New Hoppe Audiobook

A Short History of Man: Progress and Decline

Keir Martland
Hans-Hermann Hoppe addresses the rise of family structures, the development of private property, social evolution prior to the Industrial Revolution, and the rise of the state — all without regard for cherished myths.

A Short History of Man by Hans-Hermann Hoppe

MARCH 16, 2015

Narrated by Millian Quinteros. This audio book is made available through the generosity of Mr. Tyler Folger.


  1. I got about 30 seconds into the first audio file. I’m afraid the pronunciation, which is almost like a theatrical attempt to mock the worst kind of American accent, has defeated me. Why would I subject myself to this torture? The very first sentence has the word nar-RAT-ed in it — mispronouncd NAR-rad-ed…

    • I share your hatred of American inflections etc.

      I wonder if you find the American way of saying “Robin Hood” as annoying as I do. They sound like madmen. It’s “Robin *HOOD*”, not “*ROBIN* Hood”.

      • Yes. And in general I find Americans cannot read aloud and get the pacing and intonation right. I bought an Audible audio version of Bloom’s Closing of the American Mind once, and it was marred by the reader’s inability to read.

        • I must confess I didn’t read the description on mises.org and downloaded it thinking it was much shorter and that HHH himself was reading it. Now that would be entertaining. He would begin each chapter with “Sauer bitter, Achtung, Achtung!” or, as he has apparently done at Mises U, introduce himself as the “Storm Trooper of Libertarianism”.

  2. Well, I’m sure someone will get something out of it. It reminds me of horrible audio files you can find on the Internet of **Americans reading the King James Bible** — what an atrocity!

      • What about the constant reference to some Marie in audio track 1? I kept wondering who this Marie was – pronounced MER-ree. It sounded like Marie. After a while I realised it was Murray Rothbard. Also “you have a treat in store” in file 1 – pronounced a TREED in store.

  3. Yes, we know, if it isn’t English, it’s somewhat ridiculous, whether it be foreign tongue or foreign culture. For the chauvinistically minded, here is the link to the written version in .pdf format.


    I haven’t read it yet, so I can’t guarantee there is no ‘harbor’ or ‘labor’ or any other linguistic atrocities. I have had a quick look at it, and it seems very interesting, and possibly a healthy counterweight to Jared Diamonds “The World Until Yesterday”.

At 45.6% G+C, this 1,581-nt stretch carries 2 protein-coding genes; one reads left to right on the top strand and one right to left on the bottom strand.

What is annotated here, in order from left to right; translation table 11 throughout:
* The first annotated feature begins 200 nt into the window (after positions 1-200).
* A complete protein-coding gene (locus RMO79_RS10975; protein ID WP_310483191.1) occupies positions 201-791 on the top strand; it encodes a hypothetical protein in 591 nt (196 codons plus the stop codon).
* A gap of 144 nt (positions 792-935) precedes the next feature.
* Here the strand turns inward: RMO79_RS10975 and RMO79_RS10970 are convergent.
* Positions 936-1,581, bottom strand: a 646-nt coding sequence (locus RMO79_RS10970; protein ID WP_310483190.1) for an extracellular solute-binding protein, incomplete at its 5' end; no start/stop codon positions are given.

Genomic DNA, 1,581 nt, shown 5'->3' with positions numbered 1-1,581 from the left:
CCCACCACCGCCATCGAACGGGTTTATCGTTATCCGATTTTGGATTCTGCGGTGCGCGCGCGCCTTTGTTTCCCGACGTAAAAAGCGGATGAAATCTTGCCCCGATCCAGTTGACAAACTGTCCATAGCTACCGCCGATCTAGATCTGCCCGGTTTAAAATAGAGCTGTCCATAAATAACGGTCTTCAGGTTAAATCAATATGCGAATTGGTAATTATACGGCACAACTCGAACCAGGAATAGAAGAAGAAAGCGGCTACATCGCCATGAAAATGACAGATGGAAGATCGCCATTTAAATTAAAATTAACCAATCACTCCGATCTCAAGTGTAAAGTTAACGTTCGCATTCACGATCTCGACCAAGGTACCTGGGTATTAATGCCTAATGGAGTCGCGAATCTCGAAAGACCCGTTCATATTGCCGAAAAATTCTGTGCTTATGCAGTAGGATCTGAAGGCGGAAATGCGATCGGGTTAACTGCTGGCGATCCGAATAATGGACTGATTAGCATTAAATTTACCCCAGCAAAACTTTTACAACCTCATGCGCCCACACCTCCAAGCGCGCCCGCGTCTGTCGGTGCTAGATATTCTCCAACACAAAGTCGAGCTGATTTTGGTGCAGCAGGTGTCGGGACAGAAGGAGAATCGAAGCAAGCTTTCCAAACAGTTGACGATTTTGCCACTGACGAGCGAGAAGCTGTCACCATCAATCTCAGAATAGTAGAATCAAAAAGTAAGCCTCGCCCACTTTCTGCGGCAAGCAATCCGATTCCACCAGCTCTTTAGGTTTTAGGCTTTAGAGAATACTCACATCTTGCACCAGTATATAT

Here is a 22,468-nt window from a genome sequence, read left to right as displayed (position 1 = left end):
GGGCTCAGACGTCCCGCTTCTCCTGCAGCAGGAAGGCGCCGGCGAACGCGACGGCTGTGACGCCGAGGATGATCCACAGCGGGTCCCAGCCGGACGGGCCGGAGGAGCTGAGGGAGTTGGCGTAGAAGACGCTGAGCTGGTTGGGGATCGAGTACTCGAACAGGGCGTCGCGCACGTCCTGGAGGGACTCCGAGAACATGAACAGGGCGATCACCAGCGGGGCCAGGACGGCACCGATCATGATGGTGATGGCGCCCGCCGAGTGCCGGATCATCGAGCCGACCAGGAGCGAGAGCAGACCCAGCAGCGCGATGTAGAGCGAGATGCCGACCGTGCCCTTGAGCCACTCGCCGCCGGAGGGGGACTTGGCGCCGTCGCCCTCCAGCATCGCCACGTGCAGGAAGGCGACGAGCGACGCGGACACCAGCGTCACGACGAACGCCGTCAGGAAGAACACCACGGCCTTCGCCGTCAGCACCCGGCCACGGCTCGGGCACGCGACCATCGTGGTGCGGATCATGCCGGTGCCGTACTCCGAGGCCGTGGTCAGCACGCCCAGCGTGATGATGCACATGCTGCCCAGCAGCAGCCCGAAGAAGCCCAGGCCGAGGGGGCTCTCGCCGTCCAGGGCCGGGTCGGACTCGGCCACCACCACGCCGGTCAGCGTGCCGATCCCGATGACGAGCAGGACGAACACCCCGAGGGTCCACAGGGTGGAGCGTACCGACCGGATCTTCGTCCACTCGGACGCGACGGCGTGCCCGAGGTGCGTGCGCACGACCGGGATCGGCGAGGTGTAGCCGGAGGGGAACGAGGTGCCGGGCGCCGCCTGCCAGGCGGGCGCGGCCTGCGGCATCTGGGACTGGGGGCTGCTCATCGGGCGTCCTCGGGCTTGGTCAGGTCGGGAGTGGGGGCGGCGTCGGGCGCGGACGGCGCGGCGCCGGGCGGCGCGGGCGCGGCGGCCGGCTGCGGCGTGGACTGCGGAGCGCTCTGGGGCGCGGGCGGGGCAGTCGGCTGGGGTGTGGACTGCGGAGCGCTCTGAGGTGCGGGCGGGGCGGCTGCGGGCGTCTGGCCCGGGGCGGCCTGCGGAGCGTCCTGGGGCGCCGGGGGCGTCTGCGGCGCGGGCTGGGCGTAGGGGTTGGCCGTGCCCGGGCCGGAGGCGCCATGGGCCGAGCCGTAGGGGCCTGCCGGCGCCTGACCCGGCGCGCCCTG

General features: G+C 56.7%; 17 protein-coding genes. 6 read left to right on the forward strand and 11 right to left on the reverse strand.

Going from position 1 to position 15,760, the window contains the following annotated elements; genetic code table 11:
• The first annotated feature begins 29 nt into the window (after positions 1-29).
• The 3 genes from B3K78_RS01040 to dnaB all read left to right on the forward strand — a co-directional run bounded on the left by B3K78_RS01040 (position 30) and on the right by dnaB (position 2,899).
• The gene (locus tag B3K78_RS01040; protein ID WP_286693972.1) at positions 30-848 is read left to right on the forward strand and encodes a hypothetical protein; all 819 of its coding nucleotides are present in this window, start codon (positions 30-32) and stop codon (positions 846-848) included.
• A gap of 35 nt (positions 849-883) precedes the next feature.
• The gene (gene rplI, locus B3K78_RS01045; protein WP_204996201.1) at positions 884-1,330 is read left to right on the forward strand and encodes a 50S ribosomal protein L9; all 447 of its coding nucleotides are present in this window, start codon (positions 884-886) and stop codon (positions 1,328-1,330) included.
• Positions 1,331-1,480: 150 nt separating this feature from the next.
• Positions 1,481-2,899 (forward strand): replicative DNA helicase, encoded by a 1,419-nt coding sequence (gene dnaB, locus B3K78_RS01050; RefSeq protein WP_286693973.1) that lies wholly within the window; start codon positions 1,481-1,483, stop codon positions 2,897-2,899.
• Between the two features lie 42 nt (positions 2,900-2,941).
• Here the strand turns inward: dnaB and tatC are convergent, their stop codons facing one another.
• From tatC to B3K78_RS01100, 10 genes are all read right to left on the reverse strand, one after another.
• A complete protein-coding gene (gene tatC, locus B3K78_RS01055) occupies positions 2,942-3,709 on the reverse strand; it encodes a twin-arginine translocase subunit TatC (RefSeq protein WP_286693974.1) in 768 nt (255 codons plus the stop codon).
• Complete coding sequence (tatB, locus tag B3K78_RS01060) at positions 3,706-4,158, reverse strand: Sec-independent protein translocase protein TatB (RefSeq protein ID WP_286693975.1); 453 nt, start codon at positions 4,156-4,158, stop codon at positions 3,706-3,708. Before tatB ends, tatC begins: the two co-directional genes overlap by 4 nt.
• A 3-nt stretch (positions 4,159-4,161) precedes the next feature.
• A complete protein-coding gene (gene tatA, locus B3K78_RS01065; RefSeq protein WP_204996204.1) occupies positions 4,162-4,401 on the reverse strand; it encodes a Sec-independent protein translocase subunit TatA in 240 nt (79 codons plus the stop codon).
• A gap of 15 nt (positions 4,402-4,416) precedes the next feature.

• I bought a seemingly interesting book by Jared Diamond once. It was called “Guns, Germs and Steel”, and I thought it would inform my about WW1 and so forth. It was in fact about carbon and things and anti-capitalism; perhaps I ought to have been more circumspect in Waterstone’s. I think this is the same guy, and it figures up? http://en.wikipedia.org/wiki/Jared_Diamond

      Anyway, I have about 27,000 books now (I lost count at that point), there’s no more room in the house, and all new ones will be coming in in different formats.

      He’s a “geographer”; well that says it all in 2015 I guess.

  4. Ten comments after mine – and none of them on the contents, on the subjects discussed in the work.

    Instead we get a lot of stuff about an “American” way of reading aloud – as if all Americans read the same way and all accents (and so on) were the same.

    Still at least this is better than the racial stuff that so often appears round here.

    • Paul is right here; you should all really, if we are honest, be concentrating on what the Hoppe thing says, rather than how it is said.

      Get a grip, people. There’s a war on; you didn’t declare it but you are the strategic object of it by your enemy, whether that irritates you and pisses you off or not.

  5. All I can say is, any country whose people pronounce “privacy” as if it were spelled “privvacy” has lost any credibility in the matter of the proper pronunciation of English.

    At least some Americans still know the difference between “primer”-the-very-first-reader (and analogues) and “primer”-the-spurt-of-fuel-to-start-the-lawn-mower (and analogues). That is, “primer”-rhymes-with-trimmer vs. “primer”-rhymes-with-timer. So simple, yet a bridge too far.

    I am planning a trip to Heaven fairly soon now, where, the Great Frog willing, English will be spoken.

    *just teasing* :>)

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